So how do you learn to start chasing after “too much”?

I think mix engineer Billy Decker has a good way of putting this: Find the pain and reduce the gain.

When you have a sound you feel needs some EQ love, think about what’s bugging you. If your brain is stuck on what’s missing, that usually means there’s too much of the exact opposite. For example, if you think something should be brighter or could use more treble, there’s probably too much of something in the lows and/or low-mid frequencies. Take a filter in that area, give it a bit of a boost and sweep around until you make the thing that was bugging you even worse. Just be careful because boosting anything can sometimes make it sound like it’s the problem; the key is to fix your brain on what was bugging you before you go searching for it. Once you locate the problem, pull the gain down on that filter a bit. A/B between the filter being on and off and see if you fixed things. Don’t worry if you have trouble with this at first because it takes practice to refine your skills in this.

At the end of the day all that matters is what comes out of the speakers. I’ve written articles in the past showing how boosting or cutting can get you nearly the same sound coming out of the speakers. I’ve just found from my own experiences that relying more on subtractive EQ is typically a safer strategy for live sound. And since it’s a strategy that crosses over into pretty much any audio environment, I believe it’s one worth developing.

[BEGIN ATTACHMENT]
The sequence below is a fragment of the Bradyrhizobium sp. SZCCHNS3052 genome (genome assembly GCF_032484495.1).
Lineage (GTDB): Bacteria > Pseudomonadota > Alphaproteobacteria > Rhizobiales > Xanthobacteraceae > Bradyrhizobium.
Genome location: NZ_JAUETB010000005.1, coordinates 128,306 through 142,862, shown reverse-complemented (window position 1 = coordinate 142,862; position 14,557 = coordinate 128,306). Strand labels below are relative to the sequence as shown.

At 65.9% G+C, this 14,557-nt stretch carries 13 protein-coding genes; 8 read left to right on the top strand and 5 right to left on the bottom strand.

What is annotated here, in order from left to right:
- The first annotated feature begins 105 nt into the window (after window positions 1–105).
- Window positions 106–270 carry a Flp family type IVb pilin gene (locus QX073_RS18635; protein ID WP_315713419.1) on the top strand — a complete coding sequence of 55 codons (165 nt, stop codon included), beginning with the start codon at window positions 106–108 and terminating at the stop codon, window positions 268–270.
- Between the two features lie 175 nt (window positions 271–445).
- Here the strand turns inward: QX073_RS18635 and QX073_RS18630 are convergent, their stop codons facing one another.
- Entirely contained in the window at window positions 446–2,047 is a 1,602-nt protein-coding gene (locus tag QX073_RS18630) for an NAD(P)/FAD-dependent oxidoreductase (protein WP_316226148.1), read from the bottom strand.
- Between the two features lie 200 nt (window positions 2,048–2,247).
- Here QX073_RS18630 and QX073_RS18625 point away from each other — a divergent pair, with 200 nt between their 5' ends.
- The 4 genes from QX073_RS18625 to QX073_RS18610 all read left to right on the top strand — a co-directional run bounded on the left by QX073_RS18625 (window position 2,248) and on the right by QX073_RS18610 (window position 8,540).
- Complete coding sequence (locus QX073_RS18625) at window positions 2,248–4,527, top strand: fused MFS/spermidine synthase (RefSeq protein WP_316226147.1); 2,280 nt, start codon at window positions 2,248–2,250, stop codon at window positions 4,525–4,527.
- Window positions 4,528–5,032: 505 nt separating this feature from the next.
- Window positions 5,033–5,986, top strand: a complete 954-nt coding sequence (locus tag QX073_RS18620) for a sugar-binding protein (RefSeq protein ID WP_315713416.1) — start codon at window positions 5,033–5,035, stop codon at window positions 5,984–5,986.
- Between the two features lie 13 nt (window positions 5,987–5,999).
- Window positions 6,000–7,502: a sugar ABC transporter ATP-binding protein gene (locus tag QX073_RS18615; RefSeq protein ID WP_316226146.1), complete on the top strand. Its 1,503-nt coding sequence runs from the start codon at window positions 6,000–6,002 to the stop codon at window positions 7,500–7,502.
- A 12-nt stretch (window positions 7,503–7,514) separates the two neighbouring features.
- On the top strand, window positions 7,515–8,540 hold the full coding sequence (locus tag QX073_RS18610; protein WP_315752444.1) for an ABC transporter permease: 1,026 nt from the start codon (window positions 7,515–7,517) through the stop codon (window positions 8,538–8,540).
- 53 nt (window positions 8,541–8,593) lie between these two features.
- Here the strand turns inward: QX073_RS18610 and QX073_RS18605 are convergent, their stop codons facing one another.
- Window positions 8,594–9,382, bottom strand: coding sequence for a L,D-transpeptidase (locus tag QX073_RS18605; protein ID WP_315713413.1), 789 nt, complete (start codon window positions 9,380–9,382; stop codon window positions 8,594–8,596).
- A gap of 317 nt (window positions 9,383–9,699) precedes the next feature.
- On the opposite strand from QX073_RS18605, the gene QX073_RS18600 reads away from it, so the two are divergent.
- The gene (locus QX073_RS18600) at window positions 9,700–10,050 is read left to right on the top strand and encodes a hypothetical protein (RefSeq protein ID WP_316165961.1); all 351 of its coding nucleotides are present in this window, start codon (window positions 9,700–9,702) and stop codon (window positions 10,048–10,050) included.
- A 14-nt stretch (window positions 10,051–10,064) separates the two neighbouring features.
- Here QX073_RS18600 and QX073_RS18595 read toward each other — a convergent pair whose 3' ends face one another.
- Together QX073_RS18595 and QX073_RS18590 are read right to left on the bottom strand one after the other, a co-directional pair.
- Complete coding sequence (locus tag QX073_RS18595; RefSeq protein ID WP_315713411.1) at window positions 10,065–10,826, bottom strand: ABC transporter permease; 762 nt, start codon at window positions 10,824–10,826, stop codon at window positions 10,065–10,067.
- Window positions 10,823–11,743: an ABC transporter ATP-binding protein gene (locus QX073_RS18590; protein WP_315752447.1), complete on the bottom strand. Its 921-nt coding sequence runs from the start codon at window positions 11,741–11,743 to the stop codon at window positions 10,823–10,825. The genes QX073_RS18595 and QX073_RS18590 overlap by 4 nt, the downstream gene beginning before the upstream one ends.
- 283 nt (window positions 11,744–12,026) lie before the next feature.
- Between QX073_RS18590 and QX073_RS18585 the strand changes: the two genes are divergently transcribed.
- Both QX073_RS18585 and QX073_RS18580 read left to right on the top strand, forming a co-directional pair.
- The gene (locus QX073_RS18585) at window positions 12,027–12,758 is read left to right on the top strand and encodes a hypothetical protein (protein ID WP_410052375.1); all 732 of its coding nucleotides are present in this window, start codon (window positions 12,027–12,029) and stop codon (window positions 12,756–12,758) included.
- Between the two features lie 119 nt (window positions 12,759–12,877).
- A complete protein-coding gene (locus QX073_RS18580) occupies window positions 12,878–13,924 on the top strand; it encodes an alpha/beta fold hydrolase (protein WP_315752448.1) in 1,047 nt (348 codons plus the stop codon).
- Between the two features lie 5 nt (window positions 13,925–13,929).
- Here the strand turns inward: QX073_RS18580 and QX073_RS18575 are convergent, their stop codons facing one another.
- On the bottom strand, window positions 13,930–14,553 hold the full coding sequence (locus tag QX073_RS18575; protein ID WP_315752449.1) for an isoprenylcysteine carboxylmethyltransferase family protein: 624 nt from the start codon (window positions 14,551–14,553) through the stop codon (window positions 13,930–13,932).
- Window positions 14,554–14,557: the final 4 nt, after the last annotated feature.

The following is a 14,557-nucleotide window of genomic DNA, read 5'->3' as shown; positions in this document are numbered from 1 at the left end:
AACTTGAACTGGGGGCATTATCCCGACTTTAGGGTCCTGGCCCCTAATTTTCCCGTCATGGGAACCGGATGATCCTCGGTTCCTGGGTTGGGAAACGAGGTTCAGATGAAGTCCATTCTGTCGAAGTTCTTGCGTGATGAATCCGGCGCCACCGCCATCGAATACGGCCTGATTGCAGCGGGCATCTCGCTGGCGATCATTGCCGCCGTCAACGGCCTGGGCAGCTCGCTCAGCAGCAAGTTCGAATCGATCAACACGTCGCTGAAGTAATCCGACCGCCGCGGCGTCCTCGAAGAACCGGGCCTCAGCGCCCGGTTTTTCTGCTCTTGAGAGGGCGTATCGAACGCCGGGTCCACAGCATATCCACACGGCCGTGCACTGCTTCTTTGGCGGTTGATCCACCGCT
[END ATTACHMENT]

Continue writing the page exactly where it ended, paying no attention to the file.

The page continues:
Here’s a link to the Slate video if you’d like to see what he’s getting at.

I’d love to hear what you think of his video, and what’s your favorite approach to using EQ these days? Where do you find you struggle the most with using EQ?

David Stagl

2 Responses to “Hearing Too Much

  • I don’t ever think I realized my philosophy was close to Slate’s. One thing that has helped that he touches on is getting away from subjective terminology. I don’t like to use words like “warm,” ” boxy,” “treble,” “sizzle”… etc. as I have found these thing mean different things to different engineers. With musicians you have to decode their lingo, but we as engineers should stick to a language we already have: dB & hertz as those can’t be misconstrued.

    • David Stagl
      6 years ago

      The lingo thing can definitely be a challenge, and I agree there should be a more accurate way engineers should talk about things. Personally, I don’t like talking frequency numbers simply because on a lot of vintage units the frequency that’s listed isn’t actually what people want. For example, on an old Neve EQ, a 12k shelf can be really nice, but it’s not the 12k everybody loves because 12k is awful. Everybody loves the really gentle lift you get starting in the mids and on up. So I prefer to just talk in terms of mids or lows or upper-mids and let everyone work out the specifics from there because the other thing is I don’t like to nickel and dime stuff. Sometimes I actually prefer decoding lingo at times to having someone tell me to take x dB out at 2.3k.